Where can I find a description (preferably a diagram like below) showing the block structure in an Ethereum blockchain?

Diagram showing how Bitcoin transactions can be verified

Credits: Wikipedia

  • Correct me if I am wrong but this is not only relevant to Proof of Work, the Proof of stake will still use the same Merkle Tree right? – Cyberience Jun 27 '18 at 7:03

Here's my interpretation, based on the yellow paper:

enter image description here

...the Tries should look more like this:

enter image description here

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    Hi @atomh33ls, do you mind sharing the source file for the illustrations (in whatever software format you used to create them). I would like to create an illustration for transactions trie. It will look almost the same as state trie except some details will be changed. Thank you! – medvedev1088 Oct 26 '17 at 10:29
  • Explain them to us in simple english – siva Nov 27 '17 at 12:36
  • @atomh33ls I would also be interested in the source files. I really like this amazing overview! What software did you use? – kn1g Jun 8 '19 at 17:13

Lets first start with my adaptation of this figure illustrating the Bitcoin block structure:

Boitcoin Blockchain architecture

So far so good. All fairly basic.

Enter Ethereum and things get a wee bit more complex. After reading through this and this, and as per @eth 's recommendation this, my best interpretation is the figure below:

![Ethereum Blockchain Architecture

The header field definitions are available in section 4.3 of the yellow paper.

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    Uncles is a hash (of a list of uncles), Yellow Paper has: "The Keccak 256-bit hash of the ommers list portion of this block". Codehash is just a hash since contracts are immutable. The pointers point to "hash of whole block header" (the Keccak-256 hash of all the bytes in the block header). To have a full diagram, should really consult the Yellow Paper... – eth Jan 29 '16 at 22:53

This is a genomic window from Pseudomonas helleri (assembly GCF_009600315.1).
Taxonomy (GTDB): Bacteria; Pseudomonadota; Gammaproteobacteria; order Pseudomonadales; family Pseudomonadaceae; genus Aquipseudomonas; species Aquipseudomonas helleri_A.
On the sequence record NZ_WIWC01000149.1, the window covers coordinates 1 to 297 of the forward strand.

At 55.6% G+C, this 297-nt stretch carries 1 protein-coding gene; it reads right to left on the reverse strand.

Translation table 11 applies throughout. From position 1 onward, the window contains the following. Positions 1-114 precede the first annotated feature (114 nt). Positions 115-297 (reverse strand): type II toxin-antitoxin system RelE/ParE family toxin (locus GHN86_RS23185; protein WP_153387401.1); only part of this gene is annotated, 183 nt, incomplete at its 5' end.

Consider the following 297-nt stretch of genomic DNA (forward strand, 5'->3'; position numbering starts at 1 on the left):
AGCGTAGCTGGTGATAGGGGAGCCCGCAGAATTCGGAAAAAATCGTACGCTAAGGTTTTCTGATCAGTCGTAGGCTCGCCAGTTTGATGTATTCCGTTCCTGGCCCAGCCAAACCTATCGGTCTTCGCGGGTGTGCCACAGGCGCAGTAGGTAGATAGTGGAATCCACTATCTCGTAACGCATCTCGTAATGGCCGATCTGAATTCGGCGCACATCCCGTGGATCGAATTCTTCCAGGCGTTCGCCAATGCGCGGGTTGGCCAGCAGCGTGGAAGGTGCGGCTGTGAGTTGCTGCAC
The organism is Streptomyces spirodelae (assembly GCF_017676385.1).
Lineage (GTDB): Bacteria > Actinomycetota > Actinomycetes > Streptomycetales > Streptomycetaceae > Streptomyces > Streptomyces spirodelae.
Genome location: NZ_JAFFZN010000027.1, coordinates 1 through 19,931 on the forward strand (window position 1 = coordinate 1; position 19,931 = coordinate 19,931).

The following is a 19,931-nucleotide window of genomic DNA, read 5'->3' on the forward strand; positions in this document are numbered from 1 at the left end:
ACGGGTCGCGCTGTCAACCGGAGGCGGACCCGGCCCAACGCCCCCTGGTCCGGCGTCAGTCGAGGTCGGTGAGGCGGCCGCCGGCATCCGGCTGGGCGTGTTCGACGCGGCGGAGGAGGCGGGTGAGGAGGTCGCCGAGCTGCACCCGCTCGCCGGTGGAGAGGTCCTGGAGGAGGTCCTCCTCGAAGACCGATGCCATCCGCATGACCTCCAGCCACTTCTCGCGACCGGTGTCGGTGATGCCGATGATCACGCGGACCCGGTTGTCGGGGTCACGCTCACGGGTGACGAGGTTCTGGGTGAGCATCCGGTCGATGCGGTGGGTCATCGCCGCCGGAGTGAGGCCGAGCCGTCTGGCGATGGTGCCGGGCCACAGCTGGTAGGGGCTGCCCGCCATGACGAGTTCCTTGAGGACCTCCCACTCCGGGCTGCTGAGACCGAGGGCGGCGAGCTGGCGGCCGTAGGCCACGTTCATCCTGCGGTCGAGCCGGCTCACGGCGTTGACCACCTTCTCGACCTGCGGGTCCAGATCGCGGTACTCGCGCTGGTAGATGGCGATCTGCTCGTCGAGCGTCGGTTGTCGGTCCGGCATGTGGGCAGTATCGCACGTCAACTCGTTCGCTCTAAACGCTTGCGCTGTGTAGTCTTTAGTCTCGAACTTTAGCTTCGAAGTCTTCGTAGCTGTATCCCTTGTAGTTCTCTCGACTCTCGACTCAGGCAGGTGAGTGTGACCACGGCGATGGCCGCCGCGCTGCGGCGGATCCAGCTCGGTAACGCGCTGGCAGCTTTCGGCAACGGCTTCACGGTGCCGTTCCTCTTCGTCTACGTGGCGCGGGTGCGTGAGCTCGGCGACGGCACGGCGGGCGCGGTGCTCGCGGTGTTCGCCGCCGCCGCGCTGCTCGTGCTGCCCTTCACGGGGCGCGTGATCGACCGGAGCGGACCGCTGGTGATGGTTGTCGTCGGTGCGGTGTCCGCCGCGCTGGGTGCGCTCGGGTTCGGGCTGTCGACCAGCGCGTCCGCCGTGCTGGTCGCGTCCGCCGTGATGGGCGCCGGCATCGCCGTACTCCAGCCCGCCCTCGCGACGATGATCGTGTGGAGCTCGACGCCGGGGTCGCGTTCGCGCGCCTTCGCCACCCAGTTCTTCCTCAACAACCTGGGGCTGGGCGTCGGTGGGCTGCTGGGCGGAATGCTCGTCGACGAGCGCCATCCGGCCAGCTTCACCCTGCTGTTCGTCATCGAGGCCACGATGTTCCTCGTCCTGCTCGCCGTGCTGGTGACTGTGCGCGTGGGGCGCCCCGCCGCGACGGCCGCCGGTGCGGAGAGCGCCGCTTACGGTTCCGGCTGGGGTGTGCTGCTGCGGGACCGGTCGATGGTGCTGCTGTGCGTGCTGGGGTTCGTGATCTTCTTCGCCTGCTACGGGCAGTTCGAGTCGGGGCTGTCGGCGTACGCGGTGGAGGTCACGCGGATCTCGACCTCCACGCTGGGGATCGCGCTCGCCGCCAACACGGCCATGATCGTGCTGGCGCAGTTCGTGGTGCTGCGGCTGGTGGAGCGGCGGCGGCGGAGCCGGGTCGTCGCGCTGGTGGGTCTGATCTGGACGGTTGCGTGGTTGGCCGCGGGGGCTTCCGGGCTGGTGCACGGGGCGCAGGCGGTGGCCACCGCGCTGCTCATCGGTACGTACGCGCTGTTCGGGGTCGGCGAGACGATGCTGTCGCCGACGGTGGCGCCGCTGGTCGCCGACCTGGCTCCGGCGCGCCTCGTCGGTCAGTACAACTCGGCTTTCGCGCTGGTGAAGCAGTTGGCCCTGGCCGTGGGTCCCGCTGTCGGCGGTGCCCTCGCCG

• Updated response after consulting the YP. Starting to get clearer now. Thanks! – zanzu Feb 1 '16 at 12:34
  • Why are the transactions from block N linked to those of block N+1? – Sebi Jun 10 '16 at 8:31
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    These links correspond to contract state that has not changed in between blocks. Referencing the state from the previous blocks instead of replicating is more efficient from a block size perspective. – zanzu Jun 10 '16 at 9:49
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    You forgot the difficulty in bitcoin headers. – Jus12 Sep 23 '16 at 16:52

Here is a complete structure of a block and where it plays its role in Ethereum's blockchain.

Ethereum Block Structure

You asked for a diagram but i think this would be more explanatory.

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The description can be found in the Yellow Paper which is the formal specification of the Ethereum protocol.

Here are the main pieces of a block:

4.3. The Block. The block in Ethereum is the collection of relevant pieces of information (known as the block header), H, together with information corresponding to the comprised transactions, T, and a set of other block headers U that are known to have a parent equal to the present block’s parent’s parent.

No diagram though (an opportunity for the community).

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  • ComeonI though you guys would do better at this explanation – siva Nov 27 '17 at 12:37

Here's a picture from V's article regarding data structures for light clients:


enter image description here

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    The above is an abstraction of a Merkle tree. I'm rather looking for the Ethereum block structure (including all the actual header fields). – zanzu Jan 22 '16 at 8:57

Vitalik Buterin gives a compact answer:

Every block header in Ethereum contains 3 trees for three kinds of objects: Transactions, Receipts (essentially, pieces of data showing the effect of each transaction), State.

You can read a longer version with pictures here.

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